Overall, these scores provide a good indication that participation in ADAPT can facilitate change and is helpful to carers and children in a number of ways. Whether or not their child’s behaviour actually changes, carer’s perception of change will likely enhance their resilience and prevent placement breakdown.

5. FCA has asked foster carers to complete a feedback form evaluating the changes they have noticed with their foster child as a result of attending ADAPT.
It must be noted that these questions evaluate foster carer’s perception of change for their foster child as opposed to objectively tested change. This qualitative questionnaire was designed to test the efficacy of ADAPT against the following aims of the intervention to improve outcomes for young people by:

• enhancing their capacity to have satisfactory, trusting relationships with their foster carers 
• improve their functioning at school 
• change their behaviours/communication/relations with peers and foster carers
• improve placement stability
• greater foster carer resilience
• change foster carer responses to the challenging behaviour they encountered in placement leading to a decrease in difficult behaviour
• increased foster carer confidence in managing difficult behaviours
• greater self-awareness in young person
• improved emotional literacy for the young person
• increased ability for young people to articulate and verbalise their experiences and distress and decreased acting out unconscious feelings via behaviour.

In total, seventeen foster carers completed the evaluation form.

This questionnaire indicates that ADAPT has achieved its aims, impacting positively on foster children’s relationships with their foster carers, placement stability, foster carer resilience and foster children’s levels of self-awareness and emotional literacy. As would be expected, there are areas of greater change and others where change is more moderate. Thus, most significantly, foster carers report on a change in their confidence, skills, perceptions, understanding and ability to manage challenging behaviour. They identify that these changes in themselves lead to altered relationships with their foster children, enabling them to achieve greater satisfaction in these relationships and to offer an improved level of therapeutic parenting i.e. mentalising for their foster child and helping them to understand their feelings. The areas of moderate improvement are notably foster carers reporting on foster children’s change in concentration and attainment at school. Part of this may be a reporting issue, as this evaluation tool relies solely on foster carer perception and not raw data from the school. It may be too, that whilst ADAPT has led to improved relationships for the foster child and enhanced placement stability, it may take longer for this to translate to positive changes in terms of educational attainment. Whilst we would hypothesize from our knowledge of neuroscience, that stability, security and emotional literacy will affect cognitive ability, there may also be other factors at play that are impeding the children in this sample from fulfilling their potential at school.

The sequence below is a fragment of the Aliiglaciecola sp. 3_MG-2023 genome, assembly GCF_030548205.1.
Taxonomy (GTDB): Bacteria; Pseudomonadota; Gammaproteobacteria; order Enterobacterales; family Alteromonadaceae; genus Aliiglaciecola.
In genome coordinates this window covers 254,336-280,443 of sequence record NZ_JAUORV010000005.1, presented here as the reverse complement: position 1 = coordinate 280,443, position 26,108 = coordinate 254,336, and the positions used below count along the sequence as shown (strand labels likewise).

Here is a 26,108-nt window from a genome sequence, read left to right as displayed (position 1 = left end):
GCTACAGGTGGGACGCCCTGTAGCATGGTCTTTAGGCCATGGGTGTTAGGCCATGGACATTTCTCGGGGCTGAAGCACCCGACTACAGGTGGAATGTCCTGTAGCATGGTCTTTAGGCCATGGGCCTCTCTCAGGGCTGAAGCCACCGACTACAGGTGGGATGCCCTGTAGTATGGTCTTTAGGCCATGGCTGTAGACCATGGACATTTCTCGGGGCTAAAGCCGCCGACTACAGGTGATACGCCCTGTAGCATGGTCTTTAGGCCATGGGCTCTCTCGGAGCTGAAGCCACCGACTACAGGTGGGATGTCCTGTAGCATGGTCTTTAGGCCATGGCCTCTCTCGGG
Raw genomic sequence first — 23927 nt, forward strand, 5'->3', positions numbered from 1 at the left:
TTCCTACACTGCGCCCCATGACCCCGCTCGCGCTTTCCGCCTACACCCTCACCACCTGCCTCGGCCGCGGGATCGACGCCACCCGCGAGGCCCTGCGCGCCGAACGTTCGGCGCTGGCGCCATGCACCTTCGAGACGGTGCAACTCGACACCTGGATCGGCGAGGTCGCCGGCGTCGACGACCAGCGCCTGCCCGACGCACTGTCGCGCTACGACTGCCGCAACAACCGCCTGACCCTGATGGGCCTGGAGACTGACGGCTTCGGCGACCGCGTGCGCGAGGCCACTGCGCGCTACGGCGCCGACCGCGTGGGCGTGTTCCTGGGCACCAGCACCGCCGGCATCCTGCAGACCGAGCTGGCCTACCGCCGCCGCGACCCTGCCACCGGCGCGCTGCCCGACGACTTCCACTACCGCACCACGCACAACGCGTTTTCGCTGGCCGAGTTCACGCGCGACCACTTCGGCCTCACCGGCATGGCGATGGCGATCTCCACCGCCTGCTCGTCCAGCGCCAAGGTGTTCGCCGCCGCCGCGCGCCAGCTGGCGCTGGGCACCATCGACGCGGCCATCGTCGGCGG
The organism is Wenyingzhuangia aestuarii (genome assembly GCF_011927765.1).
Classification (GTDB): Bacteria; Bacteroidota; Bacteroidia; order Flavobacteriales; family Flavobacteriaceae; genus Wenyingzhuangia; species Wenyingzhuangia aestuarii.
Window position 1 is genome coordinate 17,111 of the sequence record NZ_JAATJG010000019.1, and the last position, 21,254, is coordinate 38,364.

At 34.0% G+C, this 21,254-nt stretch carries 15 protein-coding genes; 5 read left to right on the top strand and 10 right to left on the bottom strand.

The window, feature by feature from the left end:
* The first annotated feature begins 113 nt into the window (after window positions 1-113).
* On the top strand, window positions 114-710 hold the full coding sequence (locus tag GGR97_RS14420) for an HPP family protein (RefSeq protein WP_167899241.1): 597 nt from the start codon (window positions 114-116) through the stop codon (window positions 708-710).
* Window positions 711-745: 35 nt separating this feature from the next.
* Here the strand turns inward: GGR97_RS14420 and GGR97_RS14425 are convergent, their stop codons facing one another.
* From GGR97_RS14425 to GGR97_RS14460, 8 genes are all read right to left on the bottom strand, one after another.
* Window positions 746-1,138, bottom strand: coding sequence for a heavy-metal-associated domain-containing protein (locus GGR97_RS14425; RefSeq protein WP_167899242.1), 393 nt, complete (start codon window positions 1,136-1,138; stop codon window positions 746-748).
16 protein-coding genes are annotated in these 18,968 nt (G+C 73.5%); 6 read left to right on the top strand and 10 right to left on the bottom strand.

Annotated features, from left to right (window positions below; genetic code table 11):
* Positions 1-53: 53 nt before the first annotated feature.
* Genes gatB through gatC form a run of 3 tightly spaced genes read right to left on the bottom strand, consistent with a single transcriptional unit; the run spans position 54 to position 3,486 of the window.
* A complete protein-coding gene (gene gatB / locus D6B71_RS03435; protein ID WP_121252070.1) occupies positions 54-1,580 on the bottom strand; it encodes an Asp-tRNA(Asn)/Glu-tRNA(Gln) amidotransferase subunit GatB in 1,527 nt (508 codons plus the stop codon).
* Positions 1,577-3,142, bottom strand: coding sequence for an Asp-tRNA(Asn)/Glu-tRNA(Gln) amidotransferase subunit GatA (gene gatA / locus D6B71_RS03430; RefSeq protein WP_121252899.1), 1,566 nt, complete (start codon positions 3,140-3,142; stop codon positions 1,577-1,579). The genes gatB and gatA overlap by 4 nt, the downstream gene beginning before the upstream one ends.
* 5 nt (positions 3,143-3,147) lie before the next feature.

What is significant about these results is the qualitative evidence they demonstrate that it working with foster carers positively benefits foster children. FCA believes that foster carers, in their role as attachment figure and their daily present in foster children’s lives, are best placed to positively affect change for children and young people. It is our intention to up-skill our foster carers to become therapeutic parents so they can support children and young people to resolve some of the trauma of their past , form secure relationships with their foster carers and achieve their potential relationally, socially, emotionally and academically. ADAPT demonstrates that working through the carers to impact foster children is a valid approach and that the methodology works.

Helping others to replicate your practice

Feedback means that the format for ADAPT groups has now been formalised and they run as part of a UK wide strategy for training foster carers within FCA. This means that the foster carers within FCA are receiving a consistent and uniform training package that enhances their resilience, increases their knowledge base and adds to their skills set. Currently, regions within FCA run ADAPT groups every year thus ensuring that all foster carers have the opportunity to attend. More regions in the country are running ADAPT groups in response to the positive comments made by foster carers and their view that it should be ‘mandatory’ and available to all foster carers.